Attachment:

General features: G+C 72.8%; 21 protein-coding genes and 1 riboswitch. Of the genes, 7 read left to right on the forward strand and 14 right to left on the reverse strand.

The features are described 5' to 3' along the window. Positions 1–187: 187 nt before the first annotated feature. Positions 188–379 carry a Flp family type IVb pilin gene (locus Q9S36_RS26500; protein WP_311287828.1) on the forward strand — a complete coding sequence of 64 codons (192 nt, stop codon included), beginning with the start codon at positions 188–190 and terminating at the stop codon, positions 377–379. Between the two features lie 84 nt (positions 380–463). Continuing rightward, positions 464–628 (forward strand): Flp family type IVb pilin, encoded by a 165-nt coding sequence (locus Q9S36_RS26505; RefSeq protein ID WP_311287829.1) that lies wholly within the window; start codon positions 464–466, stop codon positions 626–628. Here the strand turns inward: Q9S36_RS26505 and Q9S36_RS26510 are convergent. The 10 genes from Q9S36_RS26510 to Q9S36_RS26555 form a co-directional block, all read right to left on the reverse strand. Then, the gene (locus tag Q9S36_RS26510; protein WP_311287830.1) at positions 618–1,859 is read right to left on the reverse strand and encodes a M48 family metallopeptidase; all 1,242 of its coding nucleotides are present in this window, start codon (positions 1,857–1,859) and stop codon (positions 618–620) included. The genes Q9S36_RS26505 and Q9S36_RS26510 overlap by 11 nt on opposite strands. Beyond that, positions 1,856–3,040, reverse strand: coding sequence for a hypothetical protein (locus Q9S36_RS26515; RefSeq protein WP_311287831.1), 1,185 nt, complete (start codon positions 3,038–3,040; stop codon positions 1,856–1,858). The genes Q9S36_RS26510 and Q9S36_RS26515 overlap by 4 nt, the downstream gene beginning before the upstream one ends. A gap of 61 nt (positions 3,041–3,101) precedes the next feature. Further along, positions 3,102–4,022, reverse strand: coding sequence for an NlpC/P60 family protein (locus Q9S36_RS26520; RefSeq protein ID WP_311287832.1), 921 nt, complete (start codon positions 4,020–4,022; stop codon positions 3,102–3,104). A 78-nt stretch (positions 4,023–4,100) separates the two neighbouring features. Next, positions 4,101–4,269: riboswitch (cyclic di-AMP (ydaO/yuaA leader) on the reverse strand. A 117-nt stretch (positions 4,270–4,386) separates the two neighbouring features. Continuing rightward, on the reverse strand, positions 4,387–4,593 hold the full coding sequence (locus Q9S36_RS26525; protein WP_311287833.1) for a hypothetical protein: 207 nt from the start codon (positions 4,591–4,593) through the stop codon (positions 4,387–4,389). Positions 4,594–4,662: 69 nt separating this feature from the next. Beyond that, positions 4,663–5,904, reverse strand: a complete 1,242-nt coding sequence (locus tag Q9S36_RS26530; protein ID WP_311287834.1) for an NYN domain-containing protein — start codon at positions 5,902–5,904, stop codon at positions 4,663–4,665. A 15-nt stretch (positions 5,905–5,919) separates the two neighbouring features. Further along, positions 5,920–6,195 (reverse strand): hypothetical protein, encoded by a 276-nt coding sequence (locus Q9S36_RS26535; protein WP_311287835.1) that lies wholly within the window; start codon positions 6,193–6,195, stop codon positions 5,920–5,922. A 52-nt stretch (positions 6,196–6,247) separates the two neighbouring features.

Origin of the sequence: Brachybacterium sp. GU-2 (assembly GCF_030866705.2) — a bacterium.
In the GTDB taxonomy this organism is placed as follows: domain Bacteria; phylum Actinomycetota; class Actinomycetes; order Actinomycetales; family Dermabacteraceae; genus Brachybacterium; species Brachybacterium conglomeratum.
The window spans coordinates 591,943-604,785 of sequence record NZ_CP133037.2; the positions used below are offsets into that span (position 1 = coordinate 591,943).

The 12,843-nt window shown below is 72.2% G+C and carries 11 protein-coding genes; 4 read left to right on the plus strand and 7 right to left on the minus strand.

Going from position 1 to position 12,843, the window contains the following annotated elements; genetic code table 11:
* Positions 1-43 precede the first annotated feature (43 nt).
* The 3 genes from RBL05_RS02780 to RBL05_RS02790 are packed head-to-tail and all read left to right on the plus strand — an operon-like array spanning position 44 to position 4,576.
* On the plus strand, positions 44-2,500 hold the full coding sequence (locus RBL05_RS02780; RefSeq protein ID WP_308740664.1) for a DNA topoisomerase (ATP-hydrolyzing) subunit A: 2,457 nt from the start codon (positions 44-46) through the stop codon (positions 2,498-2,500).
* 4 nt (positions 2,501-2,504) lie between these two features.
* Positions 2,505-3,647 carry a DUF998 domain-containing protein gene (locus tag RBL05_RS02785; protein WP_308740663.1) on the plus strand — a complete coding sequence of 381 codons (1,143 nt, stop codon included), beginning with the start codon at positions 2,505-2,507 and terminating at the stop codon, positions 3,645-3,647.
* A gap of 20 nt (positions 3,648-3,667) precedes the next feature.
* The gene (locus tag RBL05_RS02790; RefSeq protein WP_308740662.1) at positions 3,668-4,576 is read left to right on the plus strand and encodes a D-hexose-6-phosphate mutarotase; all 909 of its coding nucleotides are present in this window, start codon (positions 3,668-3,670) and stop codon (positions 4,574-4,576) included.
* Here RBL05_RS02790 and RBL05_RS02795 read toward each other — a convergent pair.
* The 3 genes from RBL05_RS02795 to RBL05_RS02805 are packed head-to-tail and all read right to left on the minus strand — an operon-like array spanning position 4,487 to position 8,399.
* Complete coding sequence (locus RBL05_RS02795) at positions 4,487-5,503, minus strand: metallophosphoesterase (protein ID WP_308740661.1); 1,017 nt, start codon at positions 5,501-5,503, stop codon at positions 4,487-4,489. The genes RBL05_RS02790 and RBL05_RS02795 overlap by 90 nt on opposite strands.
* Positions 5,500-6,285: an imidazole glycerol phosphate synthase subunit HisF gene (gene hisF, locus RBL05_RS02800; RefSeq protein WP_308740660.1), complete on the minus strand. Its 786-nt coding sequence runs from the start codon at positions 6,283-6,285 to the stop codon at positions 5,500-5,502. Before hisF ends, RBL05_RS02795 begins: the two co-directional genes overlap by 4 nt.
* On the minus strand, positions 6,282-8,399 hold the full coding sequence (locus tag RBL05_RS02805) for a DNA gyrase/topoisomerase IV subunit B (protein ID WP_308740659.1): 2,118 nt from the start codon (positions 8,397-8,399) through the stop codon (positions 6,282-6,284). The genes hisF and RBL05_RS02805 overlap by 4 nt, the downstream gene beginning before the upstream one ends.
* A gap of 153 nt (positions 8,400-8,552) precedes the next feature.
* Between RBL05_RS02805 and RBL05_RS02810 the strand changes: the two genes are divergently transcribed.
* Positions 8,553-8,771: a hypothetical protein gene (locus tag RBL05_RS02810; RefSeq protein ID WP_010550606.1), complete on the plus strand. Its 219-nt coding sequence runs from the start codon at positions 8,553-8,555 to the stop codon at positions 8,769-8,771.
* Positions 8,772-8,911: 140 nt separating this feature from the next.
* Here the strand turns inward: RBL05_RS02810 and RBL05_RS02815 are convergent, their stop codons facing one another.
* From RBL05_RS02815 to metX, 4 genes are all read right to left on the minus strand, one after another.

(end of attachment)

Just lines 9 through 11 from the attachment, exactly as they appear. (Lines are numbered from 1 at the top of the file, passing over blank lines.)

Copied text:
* The 3 genes from RBL05_RS02780 to RBL05_RS02790 are packed head-to-tail and all read left to right on the plus strand — an operon-like array spanning position 44 to position 4,576.
* On the plus strand, positions 44-2,500 hold the full coding sequence (locus RBL05_RS02780; RefSeq protein ID WP_308740664.1) for a DNA topoisomerase (ATP-hydrolyzing) subunit A: 2,457 nt from the start codon (positions 44-46) through the stop codon (positions 2,498-2,500).
* 4 nt (positions 2,501-2,504) lie between these two features.